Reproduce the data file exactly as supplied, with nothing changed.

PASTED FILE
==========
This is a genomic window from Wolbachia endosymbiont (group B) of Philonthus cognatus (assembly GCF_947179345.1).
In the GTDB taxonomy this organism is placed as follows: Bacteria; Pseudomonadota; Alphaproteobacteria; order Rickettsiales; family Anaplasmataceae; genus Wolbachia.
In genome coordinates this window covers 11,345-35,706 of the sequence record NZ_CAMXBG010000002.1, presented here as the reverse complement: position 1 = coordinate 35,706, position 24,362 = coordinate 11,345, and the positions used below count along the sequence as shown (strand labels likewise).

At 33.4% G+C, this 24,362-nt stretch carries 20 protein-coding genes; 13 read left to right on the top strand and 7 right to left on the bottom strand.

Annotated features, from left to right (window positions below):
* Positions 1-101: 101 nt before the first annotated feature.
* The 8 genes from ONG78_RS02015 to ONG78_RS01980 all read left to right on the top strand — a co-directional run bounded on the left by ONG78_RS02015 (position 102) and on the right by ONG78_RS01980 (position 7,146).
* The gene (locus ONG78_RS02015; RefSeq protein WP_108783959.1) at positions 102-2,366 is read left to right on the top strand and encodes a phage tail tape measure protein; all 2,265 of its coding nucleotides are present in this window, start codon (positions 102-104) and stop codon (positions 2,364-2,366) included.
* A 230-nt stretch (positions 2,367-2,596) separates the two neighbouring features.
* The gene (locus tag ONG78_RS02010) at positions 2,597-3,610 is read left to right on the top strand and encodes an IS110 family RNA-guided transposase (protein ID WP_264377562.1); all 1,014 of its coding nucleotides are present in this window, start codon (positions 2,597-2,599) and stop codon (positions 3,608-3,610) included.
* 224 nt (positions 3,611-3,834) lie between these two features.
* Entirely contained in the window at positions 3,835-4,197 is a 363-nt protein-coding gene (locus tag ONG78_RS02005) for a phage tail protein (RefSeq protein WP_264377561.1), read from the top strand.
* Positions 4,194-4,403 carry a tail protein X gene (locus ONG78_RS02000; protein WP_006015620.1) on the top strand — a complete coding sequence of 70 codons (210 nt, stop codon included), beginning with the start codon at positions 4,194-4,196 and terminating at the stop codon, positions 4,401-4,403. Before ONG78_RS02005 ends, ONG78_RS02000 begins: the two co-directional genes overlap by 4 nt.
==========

This is a genomic window from Wolbachia endosymbiont (group B) of Philonthus cognatus (assembly GCF_947179345.1).
In the GTDB taxonomy this organism is placed as follows: Bacteria; Pseudomonadota; Alphaproteobacteria; order Rickettsiales; family Anaplasmataceae; genus Wolbachia.
In genome coordinates this window covers 11,345-35,706 of the sequence record NZ_CAMXBG010000002.1, presented here as the reverse complement: position 1 = coordinate 35,706, position 24,362 = coordinate 11,345, and the positions used below count along the sequence as shown (strand labels likewise).

At 33.4% G+C, this 24,362-nt stretch carries 20 protein-coding genes; 13 read left to right on the top strand and 7 right to left on the bottom strand.

Annotated features, from left to right (window positions below):
* Positions 1-101: 101 nt before the first annotated feature.
* The 8 genes from ONG78_RS02015 to ONG78_RS01980 all read left to right on the top strand — a co-directional run bounded on the left by ONG78_RS02015 (position 102) and on the right by ONG78_RS01980 (position 7,146).
* The gene (locus ONG78_RS02015; RefSeq protein WP_108783959.1) at positions 102-2,366 is read left to right on the top strand and encodes a phage tail tape measure protein; all 2,265 of its coding nucleotides are present in this window, start codon (positions 102-104) and stop codon (positions 2,364-2,366) included.
* A 230-nt stretch (positions 2,367-2,596) separates the two neighbouring features.
* The gene (locus tag ONG78_RS02010) at positions 2,597-3,610 is read left to right on the top strand and encodes an IS110 family RNA-guided transposase (protein ID WP_264377562.1); all 1,014 of its coding nucleotides are present in this window, start codon (positions 2,597-2,599) and stop codon (positions 3,608-3,610) included.
* 224 nt (positions 3,611-3,834) lie between these two features.
* Entirely contained in the window at positions 3,835-4,197 is a 363-nt protein-coding gene (locus tag ONG78_RS02005) for a phage tail protein (RefSeq protein WP_264377561.1), read from the top strand.
* Positions 4,194-4,403 carry a tail protein X gene (locus ONG78_RS02000; protein WP_006015620.1) on the top strand — a complete coding sequence of 70 codons (210 nt, stop codon included), beginning with the start codon at positions 4,194-4,196 and terminating at the stop codon, positions 4,401-4,403. Before ONG78_RS02005 ends, ONG78_RS02000 begins: the two co-directional genes overlap by 4 nt.